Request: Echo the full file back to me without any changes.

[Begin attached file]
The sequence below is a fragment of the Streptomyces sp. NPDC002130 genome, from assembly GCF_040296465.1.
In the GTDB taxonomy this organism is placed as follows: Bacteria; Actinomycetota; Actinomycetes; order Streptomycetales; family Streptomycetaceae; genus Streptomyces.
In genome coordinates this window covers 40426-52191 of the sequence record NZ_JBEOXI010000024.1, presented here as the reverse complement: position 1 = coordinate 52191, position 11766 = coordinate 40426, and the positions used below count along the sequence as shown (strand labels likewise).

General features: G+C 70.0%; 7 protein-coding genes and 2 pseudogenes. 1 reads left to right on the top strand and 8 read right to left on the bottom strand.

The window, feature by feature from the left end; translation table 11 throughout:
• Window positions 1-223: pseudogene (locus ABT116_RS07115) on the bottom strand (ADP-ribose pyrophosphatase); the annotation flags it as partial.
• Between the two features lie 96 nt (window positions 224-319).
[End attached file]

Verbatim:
The sequence below is a fragment of the Streptomyces sp. NPDC002130 genome, from assembly GCF_040296465.1.
In the GTDB taxonomy this organism is placed as follows: Bacteria; Actinomycetota; Actinomycetes; order Streptomycetales; family Streptomycetaceae; genus Streptomyces.
In genome coordinates this window covers 40426-52191 of the sequence record NZ_JBEOXI010000024.1, presented here as the reverse complement: position 1 = coordinate 52191, position 11766 = coordinate 40426, and the positions used below count along the sequence as shown (strand labels likewise).

General features: G+C 70.0%; 7 protein-coding genes and 2 pseudogenes. 1 reads left to right on the top strand and 8 read right to left on the bottom strand.

The window, feature by feature from the left end; translation table 11 throughout:
• Window positions 1-223: pseudogene (locus ABT116_RS07115) on the bottom strand (ADP-ribose pyrophosphatase); the annotation flags it as partial.
• Between the two features lie 96 nt (window positions 224-319).